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                        • #27
                          Re: gravity drainage options

                          crude top down view of layout
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                          • #28
                            Re: gravity drainage options

                            ok, I misunderstood; I thought that (the dryer vent) was the stack, and the back of the toilet was directly through the wall behind it.

                            now I see a horizontal 2", taking drainage from the washer box to the right, with some unknown t installed in it horizontally thats points towards a 3" stack 5' away, and an unknown leg to the left... correct?

                            From what I'm seeing, if that t is suppsed to take drainage to the stack, it looks wrong. In fact, I don't know what that T is doing there... a vent should be coming down from above, not on it's side like that, and a drain should be swept in the direction of flow. And it's kind of scary how the studs have been chopped through to make room for that line.

                            What is the leg to the left of the t with the cleanout tied to? Is there another fixture over there? A sink in that cabinet? Or is the washer draining out to the left?

                            When I saw that that wasn't the stack, I started going back to pit/pump in the blue tile under/behind the washer, and dump the pump outlet into the washer box, but now that 2" looks pretty wrong.

                            Think you should have a plumber look at that. It's looking pretty 'this is messed up but it'll work for a while and it's not getting inspected and it'll fit' from here.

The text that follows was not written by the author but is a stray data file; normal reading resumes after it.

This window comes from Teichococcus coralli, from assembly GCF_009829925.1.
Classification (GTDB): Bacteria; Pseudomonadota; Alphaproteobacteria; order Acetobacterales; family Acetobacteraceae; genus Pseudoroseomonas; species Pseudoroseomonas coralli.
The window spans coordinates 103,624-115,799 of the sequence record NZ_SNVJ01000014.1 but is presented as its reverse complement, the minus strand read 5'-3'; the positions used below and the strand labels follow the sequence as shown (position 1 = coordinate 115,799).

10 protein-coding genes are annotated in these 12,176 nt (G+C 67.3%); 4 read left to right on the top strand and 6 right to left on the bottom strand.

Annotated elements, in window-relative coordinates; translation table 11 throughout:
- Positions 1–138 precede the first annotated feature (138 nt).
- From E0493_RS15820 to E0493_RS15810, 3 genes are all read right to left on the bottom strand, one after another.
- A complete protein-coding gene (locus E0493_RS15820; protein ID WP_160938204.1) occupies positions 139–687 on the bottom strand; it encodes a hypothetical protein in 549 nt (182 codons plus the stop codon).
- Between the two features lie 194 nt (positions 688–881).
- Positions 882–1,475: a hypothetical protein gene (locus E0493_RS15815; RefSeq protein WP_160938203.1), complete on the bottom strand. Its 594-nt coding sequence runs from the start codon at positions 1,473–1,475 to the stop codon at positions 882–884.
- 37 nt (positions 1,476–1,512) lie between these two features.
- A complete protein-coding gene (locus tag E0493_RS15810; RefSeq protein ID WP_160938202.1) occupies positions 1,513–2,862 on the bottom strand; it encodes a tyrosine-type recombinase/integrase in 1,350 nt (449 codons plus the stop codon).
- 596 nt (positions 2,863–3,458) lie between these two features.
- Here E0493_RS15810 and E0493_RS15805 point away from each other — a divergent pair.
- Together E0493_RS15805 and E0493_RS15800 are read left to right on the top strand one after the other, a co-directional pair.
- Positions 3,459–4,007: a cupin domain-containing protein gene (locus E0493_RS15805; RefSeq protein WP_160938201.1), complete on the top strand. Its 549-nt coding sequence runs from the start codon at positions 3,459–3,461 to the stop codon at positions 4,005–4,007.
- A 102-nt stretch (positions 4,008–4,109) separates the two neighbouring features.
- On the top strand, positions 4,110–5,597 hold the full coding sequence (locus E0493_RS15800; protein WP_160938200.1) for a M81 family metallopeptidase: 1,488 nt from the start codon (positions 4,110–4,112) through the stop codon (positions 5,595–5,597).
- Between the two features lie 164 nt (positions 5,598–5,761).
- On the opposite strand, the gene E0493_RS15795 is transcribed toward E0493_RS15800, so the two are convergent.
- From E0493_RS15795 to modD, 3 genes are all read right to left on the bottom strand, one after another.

This is my reminder to myself that no good will ever come from discussing politics or religion with anyone, ever.

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                            • #29
                              Re: gravity drainage options

                              Correct
                              There is a sink in the cabinet to the left
                              actually the drain pipe with the tee is only 1 1/2inch.
                              I could see getting rid of the entire setup but would require major demo and remodel because of the two bathrooms back to back on other side of wall with lots of Tile, etc.
                              Ideally the floor sink/trough seems the way to go but like you said I wonder if there is enough fall to the vent stack to make it work

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                              • #30
                                Re: gravity drainage options

                                The stack is going to turn horizontal shortly after dropping below slab. Get it inspected with a camera and located, with depth, and find out which way it runs and how deep. You may get lucky and have it come out under the laundry floor or some other way that is useful.

                                That sink/washer box/then lav drain is way wrong, and should be fixed as part of the process. Looks like the laundry was added as an afterthougt and maladroitly tied into the lav sink line.
                                Last edited by Ace Sewer; 03-29-2010, 12:04 AM.
                                This is my reminder to myself that no good will ever come from discussing politics or religion with anyone, ever.